A look inside the journey to building a better way to brainstorm
Brightidea recently announced Whiteboard, a new hybrid work software that empowers professional teams to move ideas from brainstorming to actionable projects. The product was designed to allow everyone to collaborate in an infinite, zoomable interface at the same time from anywhere in the world.
As with any launch, it takes a village to develop and prepare a new product for release. After Whiteboard was introduced, two key members of the product team took a few moments to reflect on the journey to launching Brightidea Whiteboard and the commitment of the entire team to ensuring no great idea was left behind.
Katlin Arps, Director of Strategy and Innovation, and Lead Product Designer Chris Clobus brought varying perspectives to the product launch effort. Arps, who joined Brightidea earlier this year, arrived just at the start of the product development cycle and led efforts to define the market opportunity and product features. In contrast, Clobus has been with the idea management solution provider for more than a decade through scores of product launch cycles, and he wore many hats while owning the core user experience. Here’s what they had to say about bringing Brightidea Whiteboard to market.
What was the thinking behind building Brightidea Whiteboard?
Katlin Arps: We wanted to accomplish several things with Brightidea Whiteboard. We wanted to meet users where they had a need, we wanted to create a path from whiteboard to workflow, and we wanted to make it easy to use.
“Whether you’re a visual thinker or prefer to strategize by yourself, your output shouldn’t be constrained by the software—we wanted to make sure we supported the different ways that people think.”
We know that the lifecycle of an idea is never as linear as people make it out to be. We wanted to introduce a product that could meet the user where they are at any given step in that entire thought process. Whether you’re a visual thinker or prefer to strategize by yourself, your output shouldn’t be constrained by the software—we wanted to make sure we supported the different ways that people think.
In a physical space, when you have a brainstorming session there’s all this energy, excitement, and momentum, but then everybody leaves. The leader of the brainstorm is left with the burden of documenting what was generated in the session and figuring out how to carry the ideas forward. We saw the same thing happening with digital whiteboard platforms—ideas get stuck on the whiteboard and stay there. Creating a linkage between the whiteboard and assigning next steps in a workflow is a way to ensure no ideas are left behind.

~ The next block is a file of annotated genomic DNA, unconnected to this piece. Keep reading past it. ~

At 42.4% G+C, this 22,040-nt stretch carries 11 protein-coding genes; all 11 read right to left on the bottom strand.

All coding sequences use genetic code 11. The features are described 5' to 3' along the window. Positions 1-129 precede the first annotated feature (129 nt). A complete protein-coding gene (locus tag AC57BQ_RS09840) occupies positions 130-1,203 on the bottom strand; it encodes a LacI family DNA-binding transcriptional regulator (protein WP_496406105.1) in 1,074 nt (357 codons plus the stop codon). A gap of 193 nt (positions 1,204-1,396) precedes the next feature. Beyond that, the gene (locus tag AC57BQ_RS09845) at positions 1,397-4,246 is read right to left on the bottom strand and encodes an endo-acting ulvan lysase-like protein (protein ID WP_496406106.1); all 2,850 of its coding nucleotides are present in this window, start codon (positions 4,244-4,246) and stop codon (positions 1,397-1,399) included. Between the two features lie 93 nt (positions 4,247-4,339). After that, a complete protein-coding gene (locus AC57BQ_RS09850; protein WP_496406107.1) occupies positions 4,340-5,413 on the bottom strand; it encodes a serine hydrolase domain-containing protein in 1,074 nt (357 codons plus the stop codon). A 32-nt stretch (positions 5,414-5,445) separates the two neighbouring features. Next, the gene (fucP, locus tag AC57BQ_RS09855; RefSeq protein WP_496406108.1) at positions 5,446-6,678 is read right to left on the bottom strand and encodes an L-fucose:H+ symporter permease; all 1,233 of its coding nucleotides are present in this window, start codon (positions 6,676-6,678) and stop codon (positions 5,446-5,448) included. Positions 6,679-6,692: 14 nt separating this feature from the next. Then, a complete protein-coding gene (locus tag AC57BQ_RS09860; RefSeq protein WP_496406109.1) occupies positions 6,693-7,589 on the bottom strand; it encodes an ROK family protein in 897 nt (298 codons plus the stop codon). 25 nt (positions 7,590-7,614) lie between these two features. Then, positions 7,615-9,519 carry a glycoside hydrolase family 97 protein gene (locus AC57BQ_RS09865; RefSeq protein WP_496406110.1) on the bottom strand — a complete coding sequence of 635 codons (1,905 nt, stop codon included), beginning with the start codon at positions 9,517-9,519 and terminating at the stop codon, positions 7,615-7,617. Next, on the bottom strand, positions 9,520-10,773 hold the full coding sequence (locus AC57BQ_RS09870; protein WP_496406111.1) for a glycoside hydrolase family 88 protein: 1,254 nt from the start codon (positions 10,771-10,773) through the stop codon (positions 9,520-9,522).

The other thing that we all suffer from is an abundance of tools. One study found that the average user switches between 35 different applications more than 1,100 times a day—you shouldn’t need to use 35 different tools to get your job done. We really wanted to make sure we were providing a way for people to capture the momentum of their brainstorming sessions, however they structure them, and then had an easy way to build on that momentum to get people through the entire lifecycle of their idea and do it all in one place.
Chris Clobus: Ideas can get stuck in traditional tools, and Brightidea Whiteboard is a gateway to connect your brainstorms back into the Brightidea innovation platform. That makes your working day more efficient, more accessible, not only for you but for anybody that you’re collaborating with.
When the pandemic forced people to work remotely, it removed the physical constraints of being in an office. We wanted to remove the digital barriers as well, so instead of 4 walls, you have an infinite canvas workspace. The pandemic gave us time to explore the tech of modern-day tools, remote work gave us a reason to build.
How did the team approach building Brightidea Whiteboard?
Arps: There were 3 big boulders that we focused on pushing up the hill along the path to building Brightidea Whiteboard. The first was creating a collaborative space with best-in-class features. You see that in features like multiplayer, infinite canvas, and calling a huddle with others in the workspace. The second was that we wanted to share our innovation process—our collective years of understanding the process of idea management and how to scale it across an organization—so that we aren’t just creating a whiteboard tool, “We aren’t just creating a whiteboard tool, we’re defining what Brightdea thinks a whiteboard can be.” we’re defining what Brightdea thinks a whiteboard can be. Third, we wanted to drive action so that users were able to facilitate the forward movement of their ideas with features like clicking a sticky note on the whiteboard and assigning it to an owner and an innovation pipeline so that all progress and ROI can be tracked from the first ideation.
Clobus: Flipping that metaphor a bit, I like to think of each of those boulders as circles in a Venn diagram and right in the middle is the sweet spot where everything overlaps. That’s where the magic happens. That’s where we aimed to solve important problems for our customers that the competition had not.